As far a primordial, defining foes go, it doesn’t get much more dangerous than Chaos. Here’s why.
“These are the End Times, Siroca. None of you are destined to survive the coming of the Crimson Path. The Imperium has been losing the Long war since it was first declared, and now we enter the endgame.
I will tell you everything, Inquisitor, because, for you, it will change nothing.”
-Khayon the Black
Like most of BoLS’ discerning, enlightened, brandy-swishing readership, I quite enjoyed the recent article on why Chaos is going to whizz galactic conquest down their spiky legs. In fact, I translated it to latin, then to medieval french in order to better take in its nuances in ways that only the early romance languages allow, and noticed some microscopic flaws of hardly any consequence…that makes it hideously, glaringly wrong, you see.
Now, let’s be clear here: the real reason no faction ever ‘wins’ in 40K is because the setting is geared to stay on a permanent, unchanging brink forever, or until GW decides it can make more money by reshuffling the deck. Some settings are built to evolve and offer new facets as they develop; others are just a static moment in time where stories take place. You could have Chaos outnumbering imperials 20 to 1 with armadas that eclipse the stars, and the fluff would still say that the Emperor cast a mega-spell or something that seals them in the Eye or something. Orks could have a system-sized battle station to eats whole sectors and you’d bet a plucky young Ultramarine pilot (or worse yet, Uriel -freaking- Ventriss) would fly down it’s exhaust vent and bomb its core, then go dance with Jokaero on Catachan to celebrate.
It’s a staple of 40K fluff, in fact, from the Hive Fleet attacks to Black Crusades: some powerful menace gathers, rampages across some bit of imperial space, then is stopped with great loss of life and the great sacrifice of the Emperor’s Dairy Cows, that honored, much-beloved Space Marine Chapter everyone totally cares about.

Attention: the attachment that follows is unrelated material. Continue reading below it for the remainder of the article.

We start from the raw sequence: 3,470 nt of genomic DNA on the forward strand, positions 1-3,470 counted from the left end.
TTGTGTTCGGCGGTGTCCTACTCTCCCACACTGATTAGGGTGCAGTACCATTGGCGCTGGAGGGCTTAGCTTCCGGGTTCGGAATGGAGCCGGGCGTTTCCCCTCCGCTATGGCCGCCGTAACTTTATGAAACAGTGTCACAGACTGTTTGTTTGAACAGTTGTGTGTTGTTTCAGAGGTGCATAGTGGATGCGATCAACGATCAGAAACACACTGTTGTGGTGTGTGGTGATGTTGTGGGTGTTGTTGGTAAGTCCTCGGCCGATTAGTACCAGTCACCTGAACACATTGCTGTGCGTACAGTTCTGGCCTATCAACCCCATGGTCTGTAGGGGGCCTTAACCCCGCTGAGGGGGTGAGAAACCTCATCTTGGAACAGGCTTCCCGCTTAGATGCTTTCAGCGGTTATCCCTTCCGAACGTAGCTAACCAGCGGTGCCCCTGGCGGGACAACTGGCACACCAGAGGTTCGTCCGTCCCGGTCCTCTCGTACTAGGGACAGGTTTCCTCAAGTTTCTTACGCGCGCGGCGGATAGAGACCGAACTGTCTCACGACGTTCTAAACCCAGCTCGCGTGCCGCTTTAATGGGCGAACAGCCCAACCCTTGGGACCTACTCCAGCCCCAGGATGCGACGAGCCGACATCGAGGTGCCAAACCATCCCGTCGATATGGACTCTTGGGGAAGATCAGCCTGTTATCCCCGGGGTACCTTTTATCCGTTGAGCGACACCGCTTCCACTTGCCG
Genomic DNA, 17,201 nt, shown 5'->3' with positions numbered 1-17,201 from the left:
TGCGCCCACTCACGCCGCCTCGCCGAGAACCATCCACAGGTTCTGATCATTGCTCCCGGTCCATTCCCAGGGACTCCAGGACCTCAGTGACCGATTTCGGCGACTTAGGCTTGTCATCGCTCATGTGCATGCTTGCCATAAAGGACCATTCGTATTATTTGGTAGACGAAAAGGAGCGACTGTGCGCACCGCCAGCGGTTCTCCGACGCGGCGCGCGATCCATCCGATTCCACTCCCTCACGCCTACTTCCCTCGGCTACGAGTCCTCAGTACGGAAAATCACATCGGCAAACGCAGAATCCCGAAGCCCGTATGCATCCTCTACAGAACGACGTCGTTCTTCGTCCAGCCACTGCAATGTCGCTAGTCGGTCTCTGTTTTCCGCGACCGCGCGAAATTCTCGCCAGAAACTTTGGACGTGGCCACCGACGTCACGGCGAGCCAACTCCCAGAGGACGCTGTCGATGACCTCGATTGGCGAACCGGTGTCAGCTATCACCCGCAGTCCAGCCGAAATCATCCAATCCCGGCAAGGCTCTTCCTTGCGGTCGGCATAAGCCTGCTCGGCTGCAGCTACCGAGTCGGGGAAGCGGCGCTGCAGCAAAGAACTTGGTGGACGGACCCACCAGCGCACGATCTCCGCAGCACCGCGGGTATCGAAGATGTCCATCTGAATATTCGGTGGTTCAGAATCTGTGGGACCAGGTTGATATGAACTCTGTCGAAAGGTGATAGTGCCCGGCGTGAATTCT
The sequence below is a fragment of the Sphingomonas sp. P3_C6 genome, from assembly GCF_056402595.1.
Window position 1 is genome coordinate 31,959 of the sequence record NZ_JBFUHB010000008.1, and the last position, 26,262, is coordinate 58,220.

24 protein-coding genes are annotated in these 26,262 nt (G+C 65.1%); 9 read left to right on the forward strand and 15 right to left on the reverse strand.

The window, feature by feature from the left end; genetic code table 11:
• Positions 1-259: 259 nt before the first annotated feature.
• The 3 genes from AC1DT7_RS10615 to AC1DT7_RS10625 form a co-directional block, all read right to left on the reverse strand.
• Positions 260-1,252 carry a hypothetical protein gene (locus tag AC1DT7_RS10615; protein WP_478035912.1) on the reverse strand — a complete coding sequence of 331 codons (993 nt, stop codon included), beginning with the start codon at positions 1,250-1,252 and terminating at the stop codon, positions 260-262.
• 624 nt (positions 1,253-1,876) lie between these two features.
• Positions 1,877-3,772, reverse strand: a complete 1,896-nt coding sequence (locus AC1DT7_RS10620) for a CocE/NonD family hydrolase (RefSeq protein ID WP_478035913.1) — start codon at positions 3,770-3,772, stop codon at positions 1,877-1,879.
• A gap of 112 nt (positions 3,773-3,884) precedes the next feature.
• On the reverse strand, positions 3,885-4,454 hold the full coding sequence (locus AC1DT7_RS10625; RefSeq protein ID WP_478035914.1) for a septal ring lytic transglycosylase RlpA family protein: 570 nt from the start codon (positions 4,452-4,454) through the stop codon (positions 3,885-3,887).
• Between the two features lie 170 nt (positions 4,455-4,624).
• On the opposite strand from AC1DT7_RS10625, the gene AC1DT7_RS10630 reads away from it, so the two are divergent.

Chaos gets singled out in the pack of Imperium-Ending (but never quite) threats because, well, it is the one that started the whole mess. The Horus Heresy was the trigger for the entire setting, and it’s natural that we want a conclusion for that. Even if the very idea of a ‘conclusion’ goes against the current mindset.
That said? Chaos could win. It needn’t even be all that hard.
Some rise by sin. Some by virtue fall.
Let’s start with the bad stuff. Chaos is rife with infighting, has worse tech (even though is shouldn’t) and fewer allies than the Imperium. It’s also not as big by several degrees.
The infighting and strife is a given. As was said in one of the novels, warriors who already turned back on their greatest commitment often will have an easier time forsaking other bonds. And thematically speaking, many of the forces seen as barbaric (Or ‘chaotic’) in history had feuding, contentious warlords: Mongols, huns, the tribes that ate the Roman Empire, and so on). That’s the whole point: a collection of proud, unruly warrior tribes that only really get in gear when a strong enough leader knocks enough heads, or when a golden opportunity presents itself.
The tech issue is minor (mostly because it’d affect the tabletop game if they pursued it more seriously), and honestly should not even be there. There whole empires of dozens of thousands of systems in the Eye and the Maelstrom; certainly enough to supply armies of a few hundred thousand posthumans and their billions of thralls. We have one planet currently and we manage to churn out ordnance like nobody’s business! In theory, the dark mechanicum, not being bound the Adpetus’ silly (but fun) restriction on innovation, should be making stuff better than their imperial peers. Plasma guns that don’t fry you 16% of the time, AIs that pilot entire fleets, the works. But that wouldn’t be grimdark, so they spend most of their time finding new ways to bind daemons into walkers to make them WS3 and BS3 (no, I’ll never let it go!).